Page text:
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regarded to be an origin of highly dislocated regions, which can easily be decorated by other impurities [17,18]. It has already been shown that moderate scanning velocities and low temperature differences ΔT (Tmelt  Tsub.) lead to an increasing fraction of {100} oriented grains for the surface normal [7] if the sample setup shown in Fig. 1(a) is used. Fig. 3 exemplarily depicts such a layer. This sample has a well pronounced {100} surface texture [Fig. 3(a)]. However the scanning direction still comprises silicon grains which can randomly distribute within {100} and {101} direction as can be seen in the corresponding IPF of Fig. 3(b). Comparing the grain orientation at the start of the crystallization with that of a sample crystallized at higher Iopt., one can clearly see that the area of small grained silicon already consists of a high fraction of {100} oriented grains. This indicates that the starting region has a major impact on the texture formation. Thus we tried to directly influence the growth behavior of our multicrystalline silicon layer using different seed layer approaches.

Fig. 5. EBSD map and the corresponding inverse pole figures of a sample crystallized at Tsub. ¼ 700 °C, vscan ¼ 3 mm/s and Iopt. ¼ 2.0 kW/cm2 using a seed layer at the beginning of the crystallization process. (a) The surface normal and (b) the scanning direction. The region with the seed layer underneath is marked by the black dashed rectangle.

3.2. Multiple scans One method was established using multiple scans. Since a single scan LPC process as shown in Fig. 1(a) leads to elongated grains (see Figs. 2 and 3) one can rotate the sample by 90° after the first crystallization, performing a second scan perpendicular to the first scan [Fig. 1(d)]. The resulting layer is exemplarily shown in Fig. 4. The first scan was performed from bottom to top (left part of Fig. 4) using the adjusted crystallization parameters to gain a high fraction of {100} oriented grains for the surface normal. As can be seen the grains grow towards the scanning direction. The second scan was performed from left to right with the starting position indicated by the black dotted line. As can be seen the texture of the surface normal is maintained while the grain size and the amount of high angle boundaries is reduced. It is obvious that one could also think of even more scans. However additional scans result in a higher demand on the diffusion barrier. Therefore the first scan should only comprise a thin stripe to avoid unnecessary strain on the sample while the second one covers the complete sample area. 3.3. Buried seed layer and seed stamp We also tried to directly influence the growth behavior of our multicrystalline silicon layers by using buried monocrystalline seed layers [see Fig. 1(b)] at the start of the crystallization process. However in order to relinquish on a complicated real time power control of the laser, it is essential that the specific heat capacity and the conductance of the seed layer are negligibly small as compared to the layer to crystallize. Otherwise two scenarios occur. Either the crystallization of the absorber layer is not initiated due to the high specific heat capacity of the seed layer itself or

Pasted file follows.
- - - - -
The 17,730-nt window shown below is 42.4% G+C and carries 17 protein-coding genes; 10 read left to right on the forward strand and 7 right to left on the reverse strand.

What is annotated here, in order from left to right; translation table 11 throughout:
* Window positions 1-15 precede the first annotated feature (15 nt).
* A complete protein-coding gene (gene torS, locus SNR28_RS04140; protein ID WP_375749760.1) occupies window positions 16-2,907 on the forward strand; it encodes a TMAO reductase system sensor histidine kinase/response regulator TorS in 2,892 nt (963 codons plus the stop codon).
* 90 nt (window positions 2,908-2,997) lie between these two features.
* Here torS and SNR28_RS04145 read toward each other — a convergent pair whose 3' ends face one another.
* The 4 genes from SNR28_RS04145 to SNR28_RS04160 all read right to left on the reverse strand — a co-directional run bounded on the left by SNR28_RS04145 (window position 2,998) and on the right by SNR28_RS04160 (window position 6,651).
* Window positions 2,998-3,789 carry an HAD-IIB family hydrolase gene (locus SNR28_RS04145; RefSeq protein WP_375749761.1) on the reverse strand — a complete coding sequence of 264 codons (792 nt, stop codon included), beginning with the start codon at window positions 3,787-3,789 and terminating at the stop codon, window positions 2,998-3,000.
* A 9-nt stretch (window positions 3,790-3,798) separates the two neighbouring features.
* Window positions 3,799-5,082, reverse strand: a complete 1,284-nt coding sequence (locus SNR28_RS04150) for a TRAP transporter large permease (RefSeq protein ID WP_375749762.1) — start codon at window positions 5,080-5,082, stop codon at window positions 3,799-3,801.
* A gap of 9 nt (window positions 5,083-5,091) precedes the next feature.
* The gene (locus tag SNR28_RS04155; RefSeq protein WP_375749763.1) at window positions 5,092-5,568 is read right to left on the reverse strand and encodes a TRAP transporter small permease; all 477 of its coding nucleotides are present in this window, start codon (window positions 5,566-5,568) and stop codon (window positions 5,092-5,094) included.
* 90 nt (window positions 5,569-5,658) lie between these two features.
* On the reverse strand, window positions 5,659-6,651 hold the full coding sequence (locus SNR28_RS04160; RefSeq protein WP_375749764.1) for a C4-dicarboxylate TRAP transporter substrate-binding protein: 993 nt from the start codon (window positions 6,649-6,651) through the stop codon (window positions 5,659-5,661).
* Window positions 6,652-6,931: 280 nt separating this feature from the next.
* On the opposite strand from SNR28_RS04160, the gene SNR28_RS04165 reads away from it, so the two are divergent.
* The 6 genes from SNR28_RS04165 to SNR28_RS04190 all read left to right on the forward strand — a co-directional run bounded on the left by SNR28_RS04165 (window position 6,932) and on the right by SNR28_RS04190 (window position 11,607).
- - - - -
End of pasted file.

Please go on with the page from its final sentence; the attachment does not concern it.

Fig. 4. EBSD map and the corresponding inverse pole figures of a sample crystallized at Tsub. ¼700 °C, vscan ¼ 3 mm/s and Iopt. ¼2.0 kW/cm2 using multiple scans. (a) The surface normal and (b) the scanning direction.

Fig. 6. EBSD map and the corresponding inverse pole figures of a sample crystallized at Tsub. ¼ 700 °C, vscan ¼ 3 mm/s and Iopt. ¼ 2.0 kW/cm2 using a seed layer at the beginning of the crystallization process. (a) The surface normal and (b) the scanning direction. The region with the seed layer underneath is marked by the black dashed rectangle.

for high Iopt. the crystallization initiates but dewetting occurs as soon as the laser has passed the area with the underlying seed layer. Upon crystallization on the seed layer a closed epitaxial layer is grown as can be seen in the black rectangles of Fig. 5. The monocrystalline starting region partially disintegrates into individual grains after the laser has passed the seed. The reason for the formation of grain boundaries is assumed to be due to stress within the layer stack upon crystallization and impurities e.g. particles on the samples during crystallization or pinholes in the as-deposited silicon thin film. Nevertheless, the silicon grains maintain the crystal information of the seed layer as they grow across the substrate resulting in a lateral epitaxial growth. Thus a preferential texture for the surface normal and in scanning direction can be achieved and even be controlled. Since we are using a {100}-Wafer as a seed we can vary the orientation of the scanning direction from {101} up to {100} simply by either etching the seed stripe in an angle of 45° or rotating the laser source by that angle. This is exemplarily shown in Fig. 6 for a sample that has been etched. Again the silicon is taking over the crystal orientation of the seed layer underneath (black rectangle) and grows laterally across the substrate resulting in a {100} texture of the surface normal and in scanning direction. By being able to control the grain orientation of the surface normal as well as for the scanning direction a strong reduction of grain boundary angles can be observed. The material exhibits more than 90% Σ1 boundaries and only some Σ3 twin boundaries which are known to have no major electrical impact. Higher orders of the Σ3 and other CSL boundaries have not been detected.